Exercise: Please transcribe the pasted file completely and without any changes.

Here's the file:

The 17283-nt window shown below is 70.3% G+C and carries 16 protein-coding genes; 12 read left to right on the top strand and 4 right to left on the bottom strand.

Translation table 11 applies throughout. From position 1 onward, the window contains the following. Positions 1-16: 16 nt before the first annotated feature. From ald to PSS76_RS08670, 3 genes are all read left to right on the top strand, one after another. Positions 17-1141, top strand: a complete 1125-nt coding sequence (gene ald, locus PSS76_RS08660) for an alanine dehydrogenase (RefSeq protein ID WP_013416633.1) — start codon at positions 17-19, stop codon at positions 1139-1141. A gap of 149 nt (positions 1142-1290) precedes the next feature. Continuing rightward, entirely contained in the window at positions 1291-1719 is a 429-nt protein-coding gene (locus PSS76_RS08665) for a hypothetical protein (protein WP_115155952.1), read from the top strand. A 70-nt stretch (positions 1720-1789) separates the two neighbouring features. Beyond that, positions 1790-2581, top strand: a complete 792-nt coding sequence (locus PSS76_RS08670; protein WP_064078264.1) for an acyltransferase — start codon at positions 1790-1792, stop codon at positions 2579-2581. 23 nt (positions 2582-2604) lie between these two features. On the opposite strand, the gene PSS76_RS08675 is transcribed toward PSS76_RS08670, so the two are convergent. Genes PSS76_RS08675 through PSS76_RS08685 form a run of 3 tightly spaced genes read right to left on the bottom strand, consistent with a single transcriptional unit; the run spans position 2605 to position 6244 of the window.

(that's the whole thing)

The 17283-nt window shown below is 70.3% G+C and carries 16 protein-coding genes; 12 read left to right on the top strand and 4 right to left on the bottom strand.

Translation table 11 applies throughout. From position 1 onward, the window contains the following. Positions 1-16: 16 nt before the first annotated feature. From ald to PSS76_RS08670, 3 genes are all read left to right on the top strand, one after another. Positions 17-1141, top strand: a complete 1125-nt coding sequence (gene ald, locus PSS76_RS08660) for an alanine dehydrogenase (RefSeq protein ID WP_013416633.1) — start codon at positions 17-19, stop codon at positions 1139-1141. A gap of 149 nt (positions 1142-1290) precedes the next feature. Continuing rightward, entirely contained in the window at positions 1291-1719 is a 429-nt protein-coding gene (locus PSS76_RS08665) for a hypothetical protein (protein WP_115155952.1), read from the top strand. A 70-nt stretch (positions 1720-1789) separates the two neighbouring features. Beyond that, positions 1790-2581, top strand: a complete 792-nt coding sequence (locus PSS76_RS08670; protein WP_064078264.1) for an acyltransferase — start codon at positions 1790-1792, stop codon at positions 2579-2581. 23 nt (positions 2582-2604) lie between these two features. On the opposite strand, the gene PSS76_RS08675 is transcribed toward PSS76_RS08670, so the two are convergent. Genes PSS76_RS08675 through PSS76_RS08685 form a run of 3 tightly spaced genes read right to left on the bottom strand, consistent with a single transcriptional unit; the run spans position 2605 to position 6244 of the window.